The Sioux are a confederacy of several tribes that speak three different dialects, the Lakota, Dakota, and Nakota. The Lakota, also called the Teton Sioux, are comprised of seven tribal bands and are the largest and most western of the three groups, occupying lands in both North and South Dakota.
They reside near the Sacred Black Hills of South Dakota. The Lakota were one of the original native Americans tribes, who lived and hunted all over the Rocky Mountain ranges before the arrival of European travellers.
The Teton, also referred to as the Western Sioux, spoke Lakota and had seven divisions—the Sihasapa, or Blackfoot; Brulé (Upper and Lower); Hunkpapa; Miniconjou; Oglala; Sans Arcs; and Oohenonpa, or Two-Kettle.
The number of Lakota Indians is slightly lower than other tribal groups. Today, there are only about 70,000 registered Lakota Indians. Less than half of these continue to speak the ancestral language. The Lakota Indians can be traced back to the Lewis and Clark expedition.
Allen, South Dakota, on the Pine Ridge Reservation, has the lowest per capita income in the country. Extreme poverty rates on the ten largest reservations.
|Reservation||Location||Extreme Poverty Rate|
|Standing Rock Indian Reservation||South Dakota and North Dakota||16.6|
Quahadis were the hardest, fiercest, least yielding component of a tribe that had long had the reputation as the most violent and warlike on the continent; if they ran low on water, they were known to drink the contents of a dead horse’s stomach, something even the toughest Texas Ranger would not do.
Today, the Shakopee Mdewakanton are believed to be the richest tribe in American history as measured by individual personal wealth: Each adult, according to court records and confirmed by one tribal member, receives a monthly payment of around $84,000, or $1.08 million a year.
Name. Lakota (pronounced lah-KOH-tah) is the tribe’s name for themselves and may mean “allies” or “friends.” It comes from the Teton word Lakhota, sometimes translated as “alliance of friends.” Another meaning for the name is “those who consider themselves kindred.” The people are also known as Teton Sioux.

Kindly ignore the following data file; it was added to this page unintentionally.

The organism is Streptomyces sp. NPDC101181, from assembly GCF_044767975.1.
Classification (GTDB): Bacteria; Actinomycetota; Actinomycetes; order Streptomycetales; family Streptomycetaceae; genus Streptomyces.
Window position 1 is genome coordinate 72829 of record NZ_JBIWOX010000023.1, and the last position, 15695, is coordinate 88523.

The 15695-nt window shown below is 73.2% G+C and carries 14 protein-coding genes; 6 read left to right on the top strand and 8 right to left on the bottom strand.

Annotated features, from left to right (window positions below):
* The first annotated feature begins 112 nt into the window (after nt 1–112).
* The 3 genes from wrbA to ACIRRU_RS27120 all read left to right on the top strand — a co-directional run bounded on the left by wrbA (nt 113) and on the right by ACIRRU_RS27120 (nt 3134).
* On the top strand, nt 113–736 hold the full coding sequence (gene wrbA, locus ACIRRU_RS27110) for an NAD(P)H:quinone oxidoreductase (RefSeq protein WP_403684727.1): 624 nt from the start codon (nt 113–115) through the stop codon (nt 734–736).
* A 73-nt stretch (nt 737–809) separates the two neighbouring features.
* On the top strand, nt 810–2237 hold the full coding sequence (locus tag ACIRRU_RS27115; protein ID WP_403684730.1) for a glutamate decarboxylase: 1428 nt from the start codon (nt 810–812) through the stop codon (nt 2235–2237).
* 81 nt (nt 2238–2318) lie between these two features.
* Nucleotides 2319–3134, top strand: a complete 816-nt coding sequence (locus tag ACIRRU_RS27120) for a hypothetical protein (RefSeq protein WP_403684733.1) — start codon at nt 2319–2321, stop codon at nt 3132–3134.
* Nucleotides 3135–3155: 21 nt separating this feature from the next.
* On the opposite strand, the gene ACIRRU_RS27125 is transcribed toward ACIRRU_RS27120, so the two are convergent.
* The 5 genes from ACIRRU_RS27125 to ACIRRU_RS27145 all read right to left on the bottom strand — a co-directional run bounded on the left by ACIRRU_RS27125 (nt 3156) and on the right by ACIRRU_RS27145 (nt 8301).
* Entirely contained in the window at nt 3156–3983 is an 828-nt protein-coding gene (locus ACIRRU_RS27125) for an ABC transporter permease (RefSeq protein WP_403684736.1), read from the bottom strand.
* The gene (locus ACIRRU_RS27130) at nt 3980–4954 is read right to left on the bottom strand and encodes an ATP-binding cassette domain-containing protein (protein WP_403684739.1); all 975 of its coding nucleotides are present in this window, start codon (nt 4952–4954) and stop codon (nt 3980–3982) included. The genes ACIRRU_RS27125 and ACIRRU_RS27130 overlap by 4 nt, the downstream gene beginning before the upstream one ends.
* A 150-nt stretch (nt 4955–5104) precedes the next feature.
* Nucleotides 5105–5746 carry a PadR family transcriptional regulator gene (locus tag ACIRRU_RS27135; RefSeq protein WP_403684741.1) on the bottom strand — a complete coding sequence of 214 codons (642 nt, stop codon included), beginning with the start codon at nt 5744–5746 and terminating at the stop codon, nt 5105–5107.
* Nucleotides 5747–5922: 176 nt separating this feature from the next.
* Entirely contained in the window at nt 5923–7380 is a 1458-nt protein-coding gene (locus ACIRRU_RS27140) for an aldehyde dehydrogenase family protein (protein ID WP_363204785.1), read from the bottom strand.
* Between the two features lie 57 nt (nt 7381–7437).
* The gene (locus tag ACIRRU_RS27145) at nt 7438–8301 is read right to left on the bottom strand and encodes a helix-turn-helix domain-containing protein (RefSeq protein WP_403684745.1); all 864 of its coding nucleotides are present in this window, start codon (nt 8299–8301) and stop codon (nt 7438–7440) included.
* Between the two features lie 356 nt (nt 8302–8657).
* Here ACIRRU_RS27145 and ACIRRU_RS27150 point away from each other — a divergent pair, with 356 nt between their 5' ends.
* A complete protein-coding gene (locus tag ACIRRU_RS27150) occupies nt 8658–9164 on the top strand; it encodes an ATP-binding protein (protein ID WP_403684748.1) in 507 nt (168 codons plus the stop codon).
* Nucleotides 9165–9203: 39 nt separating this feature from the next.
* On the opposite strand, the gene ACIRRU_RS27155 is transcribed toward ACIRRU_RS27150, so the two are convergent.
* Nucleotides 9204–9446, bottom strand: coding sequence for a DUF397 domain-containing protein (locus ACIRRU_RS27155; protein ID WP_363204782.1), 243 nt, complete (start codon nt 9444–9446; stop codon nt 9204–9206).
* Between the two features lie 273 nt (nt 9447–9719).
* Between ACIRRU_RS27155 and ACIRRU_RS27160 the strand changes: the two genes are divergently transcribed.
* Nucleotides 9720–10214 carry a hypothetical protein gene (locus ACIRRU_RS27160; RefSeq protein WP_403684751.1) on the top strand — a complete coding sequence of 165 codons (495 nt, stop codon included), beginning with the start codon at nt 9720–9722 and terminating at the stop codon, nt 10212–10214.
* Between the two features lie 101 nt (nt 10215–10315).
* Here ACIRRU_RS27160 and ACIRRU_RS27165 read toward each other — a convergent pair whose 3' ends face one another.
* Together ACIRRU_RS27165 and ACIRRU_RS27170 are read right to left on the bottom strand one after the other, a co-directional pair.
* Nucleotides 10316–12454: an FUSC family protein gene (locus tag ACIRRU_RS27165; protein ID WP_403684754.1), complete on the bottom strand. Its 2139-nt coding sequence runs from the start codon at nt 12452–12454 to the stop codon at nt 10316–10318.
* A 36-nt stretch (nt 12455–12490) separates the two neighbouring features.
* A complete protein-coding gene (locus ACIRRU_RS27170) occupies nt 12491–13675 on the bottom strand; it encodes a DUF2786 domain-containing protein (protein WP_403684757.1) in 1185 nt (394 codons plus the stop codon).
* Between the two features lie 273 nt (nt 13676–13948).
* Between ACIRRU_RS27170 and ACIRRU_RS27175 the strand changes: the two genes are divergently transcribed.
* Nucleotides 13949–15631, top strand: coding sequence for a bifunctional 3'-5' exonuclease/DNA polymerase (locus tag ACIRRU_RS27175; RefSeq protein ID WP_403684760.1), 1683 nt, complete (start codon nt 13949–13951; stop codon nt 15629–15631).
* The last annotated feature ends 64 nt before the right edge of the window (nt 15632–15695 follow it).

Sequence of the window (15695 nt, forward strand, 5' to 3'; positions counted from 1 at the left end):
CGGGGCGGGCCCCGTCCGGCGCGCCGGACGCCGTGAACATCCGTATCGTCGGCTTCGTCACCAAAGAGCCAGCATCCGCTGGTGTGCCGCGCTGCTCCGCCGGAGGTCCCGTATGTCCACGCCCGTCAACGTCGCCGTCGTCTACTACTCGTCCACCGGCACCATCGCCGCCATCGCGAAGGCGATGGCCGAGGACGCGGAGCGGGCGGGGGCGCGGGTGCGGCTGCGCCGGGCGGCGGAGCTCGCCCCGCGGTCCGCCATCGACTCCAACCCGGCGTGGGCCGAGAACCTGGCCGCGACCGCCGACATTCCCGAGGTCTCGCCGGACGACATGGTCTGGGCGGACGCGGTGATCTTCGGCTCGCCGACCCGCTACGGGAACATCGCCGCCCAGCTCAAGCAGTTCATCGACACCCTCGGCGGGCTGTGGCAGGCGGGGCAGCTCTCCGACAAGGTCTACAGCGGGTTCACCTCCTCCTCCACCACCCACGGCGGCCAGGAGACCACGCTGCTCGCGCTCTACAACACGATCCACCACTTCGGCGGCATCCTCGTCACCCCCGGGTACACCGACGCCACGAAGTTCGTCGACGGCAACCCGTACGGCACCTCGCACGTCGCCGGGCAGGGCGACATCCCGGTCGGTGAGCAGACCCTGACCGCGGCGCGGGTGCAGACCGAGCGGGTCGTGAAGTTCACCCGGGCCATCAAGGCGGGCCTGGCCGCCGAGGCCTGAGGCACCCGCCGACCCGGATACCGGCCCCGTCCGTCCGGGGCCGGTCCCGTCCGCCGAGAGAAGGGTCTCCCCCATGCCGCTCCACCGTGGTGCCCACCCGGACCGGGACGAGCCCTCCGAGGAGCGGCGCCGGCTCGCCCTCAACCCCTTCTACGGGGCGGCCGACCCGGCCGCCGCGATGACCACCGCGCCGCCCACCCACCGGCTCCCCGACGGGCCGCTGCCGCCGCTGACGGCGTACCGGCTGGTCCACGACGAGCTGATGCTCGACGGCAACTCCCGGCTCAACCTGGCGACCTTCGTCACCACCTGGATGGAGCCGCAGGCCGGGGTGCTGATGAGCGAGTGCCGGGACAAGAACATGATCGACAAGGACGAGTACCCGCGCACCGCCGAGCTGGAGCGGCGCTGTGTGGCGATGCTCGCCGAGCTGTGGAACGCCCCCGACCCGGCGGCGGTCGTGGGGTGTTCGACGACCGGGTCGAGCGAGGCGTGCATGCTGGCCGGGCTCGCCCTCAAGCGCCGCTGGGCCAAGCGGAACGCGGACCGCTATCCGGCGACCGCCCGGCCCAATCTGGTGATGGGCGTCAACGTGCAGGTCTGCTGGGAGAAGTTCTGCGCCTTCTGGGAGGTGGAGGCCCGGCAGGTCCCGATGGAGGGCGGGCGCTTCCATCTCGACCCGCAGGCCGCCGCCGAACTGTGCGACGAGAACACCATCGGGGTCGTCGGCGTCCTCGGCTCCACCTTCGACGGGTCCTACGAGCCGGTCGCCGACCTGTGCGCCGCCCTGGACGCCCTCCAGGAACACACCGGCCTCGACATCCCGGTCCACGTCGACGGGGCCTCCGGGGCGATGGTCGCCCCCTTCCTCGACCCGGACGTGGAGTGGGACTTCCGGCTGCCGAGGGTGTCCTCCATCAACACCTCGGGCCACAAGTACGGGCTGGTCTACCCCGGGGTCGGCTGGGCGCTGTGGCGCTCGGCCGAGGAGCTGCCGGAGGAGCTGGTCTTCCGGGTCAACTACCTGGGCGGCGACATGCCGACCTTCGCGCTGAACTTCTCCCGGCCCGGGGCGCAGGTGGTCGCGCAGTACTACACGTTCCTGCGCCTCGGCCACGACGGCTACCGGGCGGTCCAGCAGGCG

Today, the Lakota are found mostly in the five reservations of western South Dakota: Rosebud Indian Reservation, home of the Upper Sičhánǧu or Brulé. Pine Ridge Indian Reservation, home of the Oglála. Lower Brule Indian Reservation, home of the Lower Sičhaŋǧu.
The Sihásapa or Blackfoot Sioux are a division of the Lakota people, Titonwan, or Teton. Sihásapa is the Lakota word for ” Blackfoot “, whereas Siksiká has the same meaning in the Blackfoot language. The Sihásapa lived in the western Dakotas on the Great Plains, and consequently are among the Plains Indians.
Apache is pronounced “uh-PAH-chee.” It means “enemy” in the language of their Zuni neighbors. The Apaches ‘ own name for themselves was traditionally Nde or Ndee (meaning “the people”), but today most Apache people use the word ” Apache ” themselves, even when they are speaking their own language.
The name ” Sioux ” was adopted in English by the 1760s from French. The name is sometimes said to be derived from an Ojibwe exonym for the Sioux meaning “little snakes” (compare nadowe “big snakes”, used for the Iroquois). The spelling in -x is due to the French plural marker. The Proto-Algonquian form *na.
Simply put, Hoka hey is a Lakota word meaning “Let’s go!” or “Let’s do it!” expressed with courage and confidence in the face of great odds. This phrase is often confused with the phrase “Today is a good day to die,” which, though a false translation, is apropos with the intensity of the expressi.
Religion was part of everyday life for the Sioux. They believed everything had a spirit. There were underwater spirits who controlled all animals and plants. High in the sky, they believed there were spirits called Thunderbirds.
There are seven federally recognized Lakota tribes; six in the United States and one in Canada. The constitutions of four of these tribes were ratified in 1935 and one (SRST) was ratified in 1959, thereby officially establishing them as federally recognized political entities.